On 1 August, Khon Kaen locals celebrated the 44th anniversary of the city’s downtown central bus station. But as many commuters and vendors at the station had feared for years, it was the terminal’s last anniversary. Photo credit: Khon Kaen Municipality
A six-year-long clash of interests between locals and city officials about the relocation of the old bus terminal ended on 1 December, when the municipality started redirecting all buses to a new terminal, eight kilometer from the city center.
For four decades, the bus terminal, known as baw kaw saw 1, was a symbol of the city’s emerging status as a regional hub. Once a bustling community in the heart of the city, the shutdown announcement has left the old terminal deserted.
A map at one of the ticket counter windows of the old bus station informs passengers of the relocation to a new terminal that opened in 2014. For three years, the city had used both terminals.
About 300 shop owners and vendors made a living from their business at the old terminal. Close to the city’s poor settlements along the railway tracks, it also provided a source of income for the urban poor working as vendors, cleaning staff, and scavengers. After the 1 December shutdown, most vendors have closed up shop.
Duangjai Tunla had been selling food at the station for more than 15 years, making about 600 baht per day. But since 1 December there are no customers anymore. “It’s like I lost my job and all of my daily income. I really wish the authorities could let buses use the old terminal again so all the vendors could continue to make a living here.”
Pharadon Chailod lives in Phrayuen District, about 36 kilometers from the city. The 17-year-old highschool student used to take a bus to the city every week to attend tutoring classes downtown. But since the relocation, his commute has become less convenient as he needs to switch to a song taew to travel from the new bus terminal to the city center.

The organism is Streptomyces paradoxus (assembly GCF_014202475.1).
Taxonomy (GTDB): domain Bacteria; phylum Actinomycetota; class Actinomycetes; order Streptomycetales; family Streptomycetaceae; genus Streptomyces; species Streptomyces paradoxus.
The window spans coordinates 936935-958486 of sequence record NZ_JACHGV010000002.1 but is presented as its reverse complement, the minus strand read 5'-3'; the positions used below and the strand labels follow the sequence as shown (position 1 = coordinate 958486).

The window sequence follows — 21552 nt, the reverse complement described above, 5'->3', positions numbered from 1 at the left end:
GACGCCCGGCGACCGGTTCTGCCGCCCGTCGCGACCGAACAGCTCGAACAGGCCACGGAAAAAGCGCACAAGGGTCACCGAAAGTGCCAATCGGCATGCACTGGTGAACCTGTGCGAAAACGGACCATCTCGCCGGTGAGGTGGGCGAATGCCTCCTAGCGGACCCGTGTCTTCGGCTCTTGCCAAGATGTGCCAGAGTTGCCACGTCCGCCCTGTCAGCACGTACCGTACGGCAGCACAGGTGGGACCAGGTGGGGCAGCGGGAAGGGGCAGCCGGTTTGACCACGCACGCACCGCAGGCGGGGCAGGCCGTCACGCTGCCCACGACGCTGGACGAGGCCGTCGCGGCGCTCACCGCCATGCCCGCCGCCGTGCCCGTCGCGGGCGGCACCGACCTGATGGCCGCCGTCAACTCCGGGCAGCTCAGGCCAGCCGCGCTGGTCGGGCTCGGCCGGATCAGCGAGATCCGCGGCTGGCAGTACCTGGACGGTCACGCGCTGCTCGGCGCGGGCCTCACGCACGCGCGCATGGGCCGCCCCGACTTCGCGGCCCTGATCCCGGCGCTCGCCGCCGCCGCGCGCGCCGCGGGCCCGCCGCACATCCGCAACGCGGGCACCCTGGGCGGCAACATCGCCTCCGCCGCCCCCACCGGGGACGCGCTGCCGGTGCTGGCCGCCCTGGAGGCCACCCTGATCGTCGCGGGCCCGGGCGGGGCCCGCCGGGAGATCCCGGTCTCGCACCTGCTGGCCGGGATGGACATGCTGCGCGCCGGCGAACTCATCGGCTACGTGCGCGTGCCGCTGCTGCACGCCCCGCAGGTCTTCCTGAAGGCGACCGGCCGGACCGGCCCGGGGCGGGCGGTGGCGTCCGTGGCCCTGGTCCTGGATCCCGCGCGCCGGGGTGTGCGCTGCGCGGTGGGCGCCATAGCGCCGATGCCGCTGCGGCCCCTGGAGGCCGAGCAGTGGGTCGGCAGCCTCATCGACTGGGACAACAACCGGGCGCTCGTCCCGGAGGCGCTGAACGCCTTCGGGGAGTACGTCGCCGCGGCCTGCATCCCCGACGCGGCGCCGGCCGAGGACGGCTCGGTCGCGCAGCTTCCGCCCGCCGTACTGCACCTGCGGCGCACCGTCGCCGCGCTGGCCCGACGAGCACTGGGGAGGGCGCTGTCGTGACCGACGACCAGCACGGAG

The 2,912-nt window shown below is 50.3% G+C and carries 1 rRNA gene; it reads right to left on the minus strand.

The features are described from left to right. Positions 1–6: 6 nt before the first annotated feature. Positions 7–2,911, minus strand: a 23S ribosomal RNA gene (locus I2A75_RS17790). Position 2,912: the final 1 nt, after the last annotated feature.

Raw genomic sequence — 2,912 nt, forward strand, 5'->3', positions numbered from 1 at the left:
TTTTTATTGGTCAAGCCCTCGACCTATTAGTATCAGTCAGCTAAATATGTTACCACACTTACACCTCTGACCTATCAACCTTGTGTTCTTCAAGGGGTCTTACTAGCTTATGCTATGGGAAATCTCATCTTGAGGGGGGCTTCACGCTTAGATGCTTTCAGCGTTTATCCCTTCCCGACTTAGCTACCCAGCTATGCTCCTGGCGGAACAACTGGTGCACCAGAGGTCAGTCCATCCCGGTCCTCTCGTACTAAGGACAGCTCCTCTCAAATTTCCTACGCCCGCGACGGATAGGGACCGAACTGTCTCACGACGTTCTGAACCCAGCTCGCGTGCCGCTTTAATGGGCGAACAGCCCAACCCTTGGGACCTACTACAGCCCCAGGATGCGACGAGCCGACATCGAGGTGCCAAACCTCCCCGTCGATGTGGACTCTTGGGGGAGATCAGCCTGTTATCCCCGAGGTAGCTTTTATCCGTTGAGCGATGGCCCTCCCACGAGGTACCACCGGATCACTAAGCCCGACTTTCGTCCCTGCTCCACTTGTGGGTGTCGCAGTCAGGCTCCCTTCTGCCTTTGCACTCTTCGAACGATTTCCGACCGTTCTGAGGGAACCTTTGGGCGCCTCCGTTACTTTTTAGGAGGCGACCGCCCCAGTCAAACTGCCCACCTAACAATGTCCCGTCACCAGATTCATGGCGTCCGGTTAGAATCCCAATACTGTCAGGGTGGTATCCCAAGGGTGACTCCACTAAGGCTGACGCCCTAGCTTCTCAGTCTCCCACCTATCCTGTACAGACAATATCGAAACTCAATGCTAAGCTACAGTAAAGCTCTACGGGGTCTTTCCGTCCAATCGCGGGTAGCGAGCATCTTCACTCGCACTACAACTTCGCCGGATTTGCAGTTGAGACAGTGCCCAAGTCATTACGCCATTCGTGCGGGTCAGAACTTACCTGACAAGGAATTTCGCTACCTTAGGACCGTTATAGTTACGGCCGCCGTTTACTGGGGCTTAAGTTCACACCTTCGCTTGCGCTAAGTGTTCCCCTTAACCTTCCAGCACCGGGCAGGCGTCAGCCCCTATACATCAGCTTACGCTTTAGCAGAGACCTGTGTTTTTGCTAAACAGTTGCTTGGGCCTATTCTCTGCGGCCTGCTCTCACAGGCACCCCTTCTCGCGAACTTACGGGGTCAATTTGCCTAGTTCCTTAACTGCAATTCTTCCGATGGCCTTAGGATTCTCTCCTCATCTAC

“I really don’t want them to move the old bus terminal so far outside the city,” says 21-year-old university student Sirilak Jampamun, who rents a room downtown. “I’m scared of getting into an accident when I drive my motorcycle from the city to the new terminal.”
Sombun Khaokaew, a 58-year-old day laborer from Waeng Yai District, was taken by surprise when his bus to the city stopped at the new bus terminal for the first time. Getting off at the downtown location was more convenient, he said, because he could easily walk to the government office area to run errands.
There are enough of options for passengers traveling to the city, says Rungrod Singmi, the operation manager of the new bus terminal. There are 13 song taew lines stopping at the terminal, a minibus shuttle, and taxi, tuk tuk, and motorcycle taxis. Vendors who want open a business at the new terminal can apply for a license, he added.
“At first, I didn’t like the new terminal at all because it is so far from the city,” says Wilaiwan Duangsapa, who works for a bus company at the new bus station. But after two years, she’s come to prefer her new workplace over the old terminal which, she said, was too small and crowded.